Aitutaki, Cook Islands

Aitutaki photo album

2016-10-06 – 2016-10-16

We have just visited yet another beautiful tropical island in the middle of nowhere. Leaving the French islands behind us we have now entered English speaking territory. Once again we ended up spending a lot of good times with fellow cruisers, having dinners and exploring the island together.

After a slow last 24h of sailing, we arrived at Aitutaki, Cook Islands, early in the morning of the 11th of October. We wanted to enter this narrow and shallow pass at high tide to have as much water as possible between our keels and the bottom, therefore we anchored outside in the lousy coral bottom for a few hours to get the tide right. This pass was a bit of a challenge, it was only about 15m wide (Kenobi is 7m) and according to the depth sounder only 1,4m deep at the lowest point, Kenobi drags 1,3m... We made it in to the little harbor and med-moored with a bow anchor in the front and the stern tied up to some palm trees on shore. The stern was about 5m from the shore but we set up a neat arrangement so we could pull the dinghy back and forth letting us have full access to land at all times. It is nice to be able to go do something on you own (like go running), when you are on anchor further out you always need to plan for how you use the one dinghy you have.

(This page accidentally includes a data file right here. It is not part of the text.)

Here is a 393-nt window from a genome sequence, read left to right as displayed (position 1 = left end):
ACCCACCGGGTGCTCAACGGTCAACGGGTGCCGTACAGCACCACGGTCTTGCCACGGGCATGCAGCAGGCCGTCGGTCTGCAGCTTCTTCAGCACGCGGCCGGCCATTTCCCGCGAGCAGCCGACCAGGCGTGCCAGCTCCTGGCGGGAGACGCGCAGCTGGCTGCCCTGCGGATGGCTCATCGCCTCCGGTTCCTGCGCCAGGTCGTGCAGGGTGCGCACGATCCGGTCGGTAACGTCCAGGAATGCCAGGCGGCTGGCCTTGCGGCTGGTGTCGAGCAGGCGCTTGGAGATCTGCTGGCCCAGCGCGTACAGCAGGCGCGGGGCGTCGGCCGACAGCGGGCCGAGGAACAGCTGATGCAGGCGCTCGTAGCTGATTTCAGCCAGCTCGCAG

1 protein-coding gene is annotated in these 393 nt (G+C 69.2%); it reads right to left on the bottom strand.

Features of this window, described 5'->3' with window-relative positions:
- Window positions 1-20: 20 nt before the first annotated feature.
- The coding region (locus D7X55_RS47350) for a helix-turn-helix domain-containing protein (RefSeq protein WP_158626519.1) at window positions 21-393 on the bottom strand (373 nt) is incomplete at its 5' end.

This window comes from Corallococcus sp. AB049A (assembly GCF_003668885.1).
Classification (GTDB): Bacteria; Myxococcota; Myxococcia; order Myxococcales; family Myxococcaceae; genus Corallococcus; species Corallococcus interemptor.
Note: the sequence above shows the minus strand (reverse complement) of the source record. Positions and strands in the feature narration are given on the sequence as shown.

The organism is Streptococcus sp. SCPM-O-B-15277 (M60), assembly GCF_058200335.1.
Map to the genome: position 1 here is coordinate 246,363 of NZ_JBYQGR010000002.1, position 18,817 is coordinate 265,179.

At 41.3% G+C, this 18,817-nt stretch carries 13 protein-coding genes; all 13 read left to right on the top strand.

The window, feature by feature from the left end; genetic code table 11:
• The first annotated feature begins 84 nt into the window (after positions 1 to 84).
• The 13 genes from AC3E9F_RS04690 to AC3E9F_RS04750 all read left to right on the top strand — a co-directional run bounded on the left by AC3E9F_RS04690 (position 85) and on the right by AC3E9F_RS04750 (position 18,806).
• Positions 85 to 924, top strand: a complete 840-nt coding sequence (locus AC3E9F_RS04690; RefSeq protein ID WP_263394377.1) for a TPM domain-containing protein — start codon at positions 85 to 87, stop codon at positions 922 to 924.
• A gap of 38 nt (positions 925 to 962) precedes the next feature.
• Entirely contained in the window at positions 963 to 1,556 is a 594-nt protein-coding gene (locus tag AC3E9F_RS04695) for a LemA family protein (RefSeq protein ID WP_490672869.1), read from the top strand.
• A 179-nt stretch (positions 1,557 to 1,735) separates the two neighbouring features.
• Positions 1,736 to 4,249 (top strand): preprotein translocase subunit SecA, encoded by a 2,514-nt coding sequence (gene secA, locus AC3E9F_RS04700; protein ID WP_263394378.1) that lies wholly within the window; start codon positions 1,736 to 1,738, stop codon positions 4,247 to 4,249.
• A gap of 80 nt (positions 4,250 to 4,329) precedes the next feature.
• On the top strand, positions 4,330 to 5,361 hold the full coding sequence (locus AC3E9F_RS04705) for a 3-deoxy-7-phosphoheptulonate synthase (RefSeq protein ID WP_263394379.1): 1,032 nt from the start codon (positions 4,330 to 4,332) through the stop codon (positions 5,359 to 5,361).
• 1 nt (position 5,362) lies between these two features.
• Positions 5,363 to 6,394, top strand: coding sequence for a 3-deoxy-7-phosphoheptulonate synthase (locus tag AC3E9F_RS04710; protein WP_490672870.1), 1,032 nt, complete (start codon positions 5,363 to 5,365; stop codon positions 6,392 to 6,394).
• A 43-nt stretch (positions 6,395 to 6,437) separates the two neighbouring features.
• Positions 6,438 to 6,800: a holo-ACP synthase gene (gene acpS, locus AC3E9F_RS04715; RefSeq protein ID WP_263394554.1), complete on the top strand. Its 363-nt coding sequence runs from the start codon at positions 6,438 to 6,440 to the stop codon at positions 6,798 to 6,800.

Tricky navigation in this narrow and shallow pass.

Kenobi safely tied up in the harbor.

Sunset over the small harbor. If it wasn't for the palm trees one could think we were in the outer parts of the rocky archipelago of Stockholm...

Cook Islands consists of 15 islands spread out over a vast area between French Polynesia and the next major island groups, Tonga and Fiji. The islands are very spread out and many of them do not have good weather protection, therefore many cruiser visit only one or two islands on their way westward. This season only 25 sailboats had visited the beautiful lagoon of Aitutaki.

Aitutaki is on its way to becoming an atoll, this means the island is quite small and low and is surrounded by a large and shallow lagoon. You cannot sail in the lagoon and the only place to anchor is in the small harbor. We were the only sailing boat in the harbor now but sometimes it can be as many as eight squeezed in. The two other yachts here were anchored outside of the pass, they were too deep to get in. There are quite many tourists though visiting the two major resorts and the many smaller lodges and guest houses around. Even so, the vibe is quite genuine and the 1500 locals are all super friendly. Another great thing about this place is that everyone speaks English! So far on this trip we have only been in French and Spanish speaking countries (except 1 week in Dutch Bonaire), a lot of times struggling with the language. It was nice to be able to communicate easily with the locals.